So when I first saw the name "Systemic Exertion Intolerance Disease" I was relieved: At least the word "fatigue" was gone!  No more "Chronic Fatigue Syndrome" slurs for us, I thought.

Acknowledgement at last?
The term “chronic fatigue syndrome” can result in stigmatization and trivialization and should no longer be used as the name of this illness. 
The word "disease" in there pleased me in those first moments too, and the fact that the disease is recognised as "systemic" - that's got to be good too? Right?  Finally add in the fact that the name describes patients' intolerance of exertion, and you'd think I'd be totally won over by the name....

But I'm not!

SEID - Systemic Exertion Intolerance Disease - still sounds a clumsy, descriptive and not a really serious name.  It doesn't portray any of the seriousness of the very severe end of the spectrum, and implies that if we just avoid exertion then we will all be fine and dandy.

Would folk with Diabetes be delighted with "Systemic Sugar Intolerance Disease"?
I doubt it.

Nice name or not, the IOM report on redefining ME/CFS was released yesterday 10th February 2015.  This 304 page report could have far reaching implications for ME patients world wide.  A Key Facts document and a Power Point presentation summarise the main findings of the committee.

The first thing I wanted to see was how the IOM proposed to diagnose the disease.  And again, at first glance this makes a lot of sense.
Click on any image to make larger

Yet, for me, I was a little uncertain about the "unrefreshing sleep" compulsory criterion.  At the time I was diagnosed my sleep was okay.  It is less good now, because I tend to wake much earlier than I want.  So am I refreshed?  Well I'm better than if I'd stayed up all night, but I'm still "ill".... does that count as "unrefreshing sleep"?

Then the question of what is meant by "Post Exertional Malaise".  If I exert myself I my body has two responses: one at the time, when my heart races, and I quickly run out of steam; and the other two days later when I feel like I am drunk, have flu and a migraine all at once!

This descriptor doesn't seem to insist that the patient has a delayed response, similar to the type revealed by the 2 day CPET test.  So could a patient, with symptom exacerbation just at the time of exertion or in the few hours directly after exertion, qualify as having PEM for the purposes of this diagnosis?

And if so, is that description true to what many experts feel is the central issue of Myalgic Encephalomyelitis?

And why again was the perfectly adequate name of Myalgic Encephalomyelitis, recognised by WHO since 1969, dropped?

Much debate has been stirred up within the ME community, and already Dr Enlander has spoken up to state his concerns:


And the media? Well they just think, new name for old condition.... so they look up all the old CFS material and tell the populance that Cognitive Behaviour and Graded Exercise Therapies are known to help.  I sure hope that some-one in authority will consider putting the press right on that issue fairly quickly.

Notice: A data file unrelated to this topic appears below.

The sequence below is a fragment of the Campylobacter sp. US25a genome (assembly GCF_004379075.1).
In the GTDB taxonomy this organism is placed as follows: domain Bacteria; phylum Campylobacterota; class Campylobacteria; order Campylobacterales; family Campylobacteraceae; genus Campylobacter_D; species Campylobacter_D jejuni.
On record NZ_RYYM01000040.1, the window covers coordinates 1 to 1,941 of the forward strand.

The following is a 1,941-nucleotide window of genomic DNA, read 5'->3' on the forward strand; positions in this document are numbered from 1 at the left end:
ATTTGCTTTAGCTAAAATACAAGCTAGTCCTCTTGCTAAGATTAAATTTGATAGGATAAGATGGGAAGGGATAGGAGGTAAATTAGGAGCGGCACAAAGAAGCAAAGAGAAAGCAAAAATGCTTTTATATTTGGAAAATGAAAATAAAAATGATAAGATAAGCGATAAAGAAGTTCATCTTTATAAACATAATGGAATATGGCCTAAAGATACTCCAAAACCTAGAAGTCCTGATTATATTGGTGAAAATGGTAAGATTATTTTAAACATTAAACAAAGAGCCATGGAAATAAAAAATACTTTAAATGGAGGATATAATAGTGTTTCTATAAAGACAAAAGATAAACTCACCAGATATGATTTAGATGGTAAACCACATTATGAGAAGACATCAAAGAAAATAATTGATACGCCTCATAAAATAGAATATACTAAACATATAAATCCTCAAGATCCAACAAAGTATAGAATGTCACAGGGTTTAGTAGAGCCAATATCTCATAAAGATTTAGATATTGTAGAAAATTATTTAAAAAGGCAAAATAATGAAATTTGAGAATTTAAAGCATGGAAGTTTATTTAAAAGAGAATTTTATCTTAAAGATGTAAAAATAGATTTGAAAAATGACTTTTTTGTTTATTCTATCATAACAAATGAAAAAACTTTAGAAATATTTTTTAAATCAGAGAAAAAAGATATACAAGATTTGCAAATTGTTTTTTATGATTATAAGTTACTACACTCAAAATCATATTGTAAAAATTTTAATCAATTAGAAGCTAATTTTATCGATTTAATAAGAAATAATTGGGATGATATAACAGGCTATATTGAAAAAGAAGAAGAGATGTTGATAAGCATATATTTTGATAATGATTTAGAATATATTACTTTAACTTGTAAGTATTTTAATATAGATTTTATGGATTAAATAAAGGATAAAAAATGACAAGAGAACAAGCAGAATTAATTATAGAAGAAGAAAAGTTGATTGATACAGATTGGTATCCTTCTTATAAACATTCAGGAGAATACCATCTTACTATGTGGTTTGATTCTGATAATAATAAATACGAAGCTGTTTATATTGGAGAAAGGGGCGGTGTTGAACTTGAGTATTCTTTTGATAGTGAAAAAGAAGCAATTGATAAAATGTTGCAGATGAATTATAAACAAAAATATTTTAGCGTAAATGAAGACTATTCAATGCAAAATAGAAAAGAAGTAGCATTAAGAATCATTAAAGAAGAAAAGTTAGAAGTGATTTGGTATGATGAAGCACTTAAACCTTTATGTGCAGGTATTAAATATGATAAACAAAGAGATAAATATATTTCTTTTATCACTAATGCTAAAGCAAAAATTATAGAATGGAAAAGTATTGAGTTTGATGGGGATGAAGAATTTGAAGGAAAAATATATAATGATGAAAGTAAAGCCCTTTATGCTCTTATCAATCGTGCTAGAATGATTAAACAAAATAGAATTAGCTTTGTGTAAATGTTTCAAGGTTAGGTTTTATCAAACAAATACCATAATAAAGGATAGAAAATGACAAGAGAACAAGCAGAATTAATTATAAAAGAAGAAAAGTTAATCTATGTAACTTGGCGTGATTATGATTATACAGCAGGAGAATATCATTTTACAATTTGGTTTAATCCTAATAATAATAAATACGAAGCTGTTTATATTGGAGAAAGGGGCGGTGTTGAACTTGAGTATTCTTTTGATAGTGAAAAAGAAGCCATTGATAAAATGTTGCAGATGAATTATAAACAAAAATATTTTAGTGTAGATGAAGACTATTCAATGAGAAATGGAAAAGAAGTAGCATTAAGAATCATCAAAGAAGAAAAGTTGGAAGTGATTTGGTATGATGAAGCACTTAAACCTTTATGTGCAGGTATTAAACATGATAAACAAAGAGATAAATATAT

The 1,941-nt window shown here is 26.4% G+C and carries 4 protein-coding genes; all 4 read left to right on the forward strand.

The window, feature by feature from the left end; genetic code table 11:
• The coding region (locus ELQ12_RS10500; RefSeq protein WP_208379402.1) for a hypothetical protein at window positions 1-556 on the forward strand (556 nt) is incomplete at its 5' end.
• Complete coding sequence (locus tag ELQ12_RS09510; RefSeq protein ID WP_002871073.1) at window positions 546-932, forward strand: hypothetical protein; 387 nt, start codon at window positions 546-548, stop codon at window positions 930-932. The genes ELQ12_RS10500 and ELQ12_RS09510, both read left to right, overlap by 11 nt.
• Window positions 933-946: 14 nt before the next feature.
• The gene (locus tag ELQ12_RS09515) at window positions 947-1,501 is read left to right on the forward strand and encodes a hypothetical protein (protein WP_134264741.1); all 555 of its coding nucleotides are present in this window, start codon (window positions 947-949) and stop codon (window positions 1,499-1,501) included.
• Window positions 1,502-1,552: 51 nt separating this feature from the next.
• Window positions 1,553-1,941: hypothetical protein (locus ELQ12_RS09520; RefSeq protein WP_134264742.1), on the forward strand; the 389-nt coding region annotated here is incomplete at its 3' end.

Sadly, when a question about GET was asked at the presentation of this report, the committee evaded answering and said that treatment recommendations were outside of their remit.  Ho hum!  

So, looking on the bright side, what might be good about this report?

Well one good thing I can see, is if this report brings in its wake a huge dose of funding for real biomedical research!

As for the new name?  Well, now that I've thought about it overnight, I realise that it is not a name I will ever voluntarily use to describe the disease that afflicts me.

I have Myalgic Encephalomyelitis!



Monday, 9 February 2015

Northern Irish Patients Rally Round.

There is a tangible feeling in Northern Ireland, that change is in the air for the treatment of ME and Fibromyalgia!

The Patient and Client Council (PCC) has recently delivered invitations, to an ME and Fibromyalgia Symposium, to medical professionals and MLAs in Northern Ireland.

To ensure a good attendance at this event, patient groups are now united behind a move to write personal letters to GPs and MLAs encouraging them to attend.

A template letter for download can be found at this link


The Symposium speakers include: 
Dr William Weir FRCP, from London 
Dr Pamela Bell, of the Pain Alliance NI. 
A video link to a UK researcher and another specialist clinician (names to be confirmed) 
Several patients, who will talk about how ME and/or Fibromyalgia impact on their lives.

Currently there are no Specialist ME services in Northern Ireland, and services for Fibromyalgia seem inconsistently offered.  It is hoped that this meeting will help to raise the profile of these two diseases and also highlight the need for a radically new approach.

Replies to the invitation are due on Tuesday 17th February, so THIS WEEK is THE WEEK to make a difference.  If you are in Northern Ireland, please support the efforts of the charities:
  • ME Support Northern Ireland, 
  • FMS/ME Awareness NI, 
  • Fibromyalgia Support Northern Ireland, and 
  • Newry and Mourne ME Fibromyalgia Support Group


You can download, and personalise a template for promoting this event here

Some patients are also personalising the letters with a hand-written cover note.  I intend to add a short note about my illness - probably something like this:
I became ill with ME on 1st March 2012.  Having previously led a very active life including: mountain walking, riding horses, and keeping a large organic garden. I am now very disabled, restricted to using a mobility scooter, and sadly I have also lost my teaching career.   
There is no specialist consultant led clinic in N.Ireland to which I can be referred, and many doctors are still working from outdated guidelines about the nature of the illness.
Please help by supporting this event.
Please, if you are at all able, help us to ensure that this event is really well attended.  

We need to make our voices are heard.  
PS This is not a patient event.  However representatives from the charities (mostly patients) and the patient speakers will be in attendance.